Page 150
Even the readiness with which our cleverest contemporaries get lost in wretched corners and alleys, for example, in Vaterländerei (so I designate Jingoism, called _chauvinisme_ in France, and "_deutsch_" in Germany), or in petty æsthetic creeds in the manner of Parisian _naturalisme_ (which only brings into prominence and uncovers--_that_ aspect of nature which excites simultaneously disgust and astonishment--they like at present to call this aspect _la vérité vraie_, or in Nihilism in the St Petersburg style (that is to say, in the _belief in unbelief,_ even to martyrdom for it):--this shows always and above all the need of belief, support, backbone, and buttress.
Page 151
For in fact fanaticism is the sole "volitional strength" to which the weak and irresolute can be excited, as a sort of hypnotising of the entire sensory-intellectual system, in favour of the over-abundant nutrition (hypertrophy) of a particular point of view and a particular sentiment, which then dominates--the Christian calls it his _faith.
Page 157
In short, the development of speech and the development of consciousness (not of reason, but of reason becoming self-conscious) go hand in hand.
Page 158
.
Page 171
" Napoleon, who saw in modern ideas, and accordingly in civilisation, something like a personal enemy, has by this hostility proved himself one of the greatest continuators of the Renaissance: he has brought to the surface a whole block of the ancient character, the decisive block perhaps, the block of granite.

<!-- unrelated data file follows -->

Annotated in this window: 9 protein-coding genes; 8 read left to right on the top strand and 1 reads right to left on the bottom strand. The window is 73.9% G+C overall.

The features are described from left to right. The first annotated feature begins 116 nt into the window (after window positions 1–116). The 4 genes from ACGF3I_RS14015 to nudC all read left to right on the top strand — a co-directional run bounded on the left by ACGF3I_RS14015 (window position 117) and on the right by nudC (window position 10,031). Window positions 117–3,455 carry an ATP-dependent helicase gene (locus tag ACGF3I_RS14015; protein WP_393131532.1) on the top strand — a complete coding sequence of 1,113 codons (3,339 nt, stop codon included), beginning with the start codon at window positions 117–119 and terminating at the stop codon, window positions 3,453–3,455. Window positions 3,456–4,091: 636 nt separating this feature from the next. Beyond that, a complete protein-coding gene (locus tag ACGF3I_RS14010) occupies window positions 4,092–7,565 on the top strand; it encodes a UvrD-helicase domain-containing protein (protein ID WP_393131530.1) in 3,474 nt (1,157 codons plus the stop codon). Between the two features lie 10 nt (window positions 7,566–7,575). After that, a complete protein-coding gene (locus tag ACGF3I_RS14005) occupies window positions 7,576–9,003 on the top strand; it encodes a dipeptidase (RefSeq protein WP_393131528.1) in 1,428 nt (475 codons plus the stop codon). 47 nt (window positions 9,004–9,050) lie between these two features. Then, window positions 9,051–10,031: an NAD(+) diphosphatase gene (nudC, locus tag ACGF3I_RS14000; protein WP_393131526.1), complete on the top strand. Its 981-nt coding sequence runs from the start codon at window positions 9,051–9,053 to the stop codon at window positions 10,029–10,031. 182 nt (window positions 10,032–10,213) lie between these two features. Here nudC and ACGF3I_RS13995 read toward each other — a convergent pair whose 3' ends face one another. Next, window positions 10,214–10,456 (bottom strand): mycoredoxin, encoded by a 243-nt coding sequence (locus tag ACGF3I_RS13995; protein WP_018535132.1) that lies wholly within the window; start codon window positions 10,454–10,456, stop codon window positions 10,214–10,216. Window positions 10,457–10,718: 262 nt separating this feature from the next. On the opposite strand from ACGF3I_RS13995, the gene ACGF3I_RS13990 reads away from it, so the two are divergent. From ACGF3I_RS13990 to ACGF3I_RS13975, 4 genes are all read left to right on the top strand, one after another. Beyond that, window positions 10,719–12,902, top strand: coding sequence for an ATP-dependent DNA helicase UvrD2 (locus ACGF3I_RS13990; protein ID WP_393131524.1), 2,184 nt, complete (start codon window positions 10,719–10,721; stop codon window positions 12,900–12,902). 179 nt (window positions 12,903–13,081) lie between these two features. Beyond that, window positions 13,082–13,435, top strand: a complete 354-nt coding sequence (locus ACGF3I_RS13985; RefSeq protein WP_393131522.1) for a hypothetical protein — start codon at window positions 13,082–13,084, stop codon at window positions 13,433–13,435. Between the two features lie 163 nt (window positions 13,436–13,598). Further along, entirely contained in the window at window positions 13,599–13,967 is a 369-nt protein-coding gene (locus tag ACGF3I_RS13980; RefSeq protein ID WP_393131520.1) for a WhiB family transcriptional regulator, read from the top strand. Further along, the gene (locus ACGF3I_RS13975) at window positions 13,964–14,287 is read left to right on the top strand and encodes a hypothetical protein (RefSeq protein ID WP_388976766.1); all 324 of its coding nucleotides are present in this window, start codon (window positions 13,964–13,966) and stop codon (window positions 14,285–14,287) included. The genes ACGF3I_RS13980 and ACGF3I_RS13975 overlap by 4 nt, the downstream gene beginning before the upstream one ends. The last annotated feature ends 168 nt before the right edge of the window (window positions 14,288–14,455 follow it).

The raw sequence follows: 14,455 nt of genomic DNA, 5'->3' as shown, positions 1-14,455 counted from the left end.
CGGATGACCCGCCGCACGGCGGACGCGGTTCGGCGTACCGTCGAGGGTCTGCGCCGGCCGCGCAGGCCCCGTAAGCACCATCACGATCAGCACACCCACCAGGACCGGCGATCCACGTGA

Page 175
367.
Page 176
We leave ourselves at home when we go to the theatre; we there renounce the right to our own tongue and choice, to our taste, and even to our courage as we possess it and practise it within our own four walls in relation to God and man.
Page 183
" This is not the expression of exhaustion,--but rather that of a certain autumnal sunniness and mildness, which the work itself, the maturing of the work, always leaves behind in its originator.
Page 190
"We cannot endure it any longer," they shout to me, "away, away with this raven-black music.
Page 198
New things on new the world unfolds me, Time, space with noonday die: Alone thy monstrous eye beholds me, Awful Infinity! SILS-MARIA.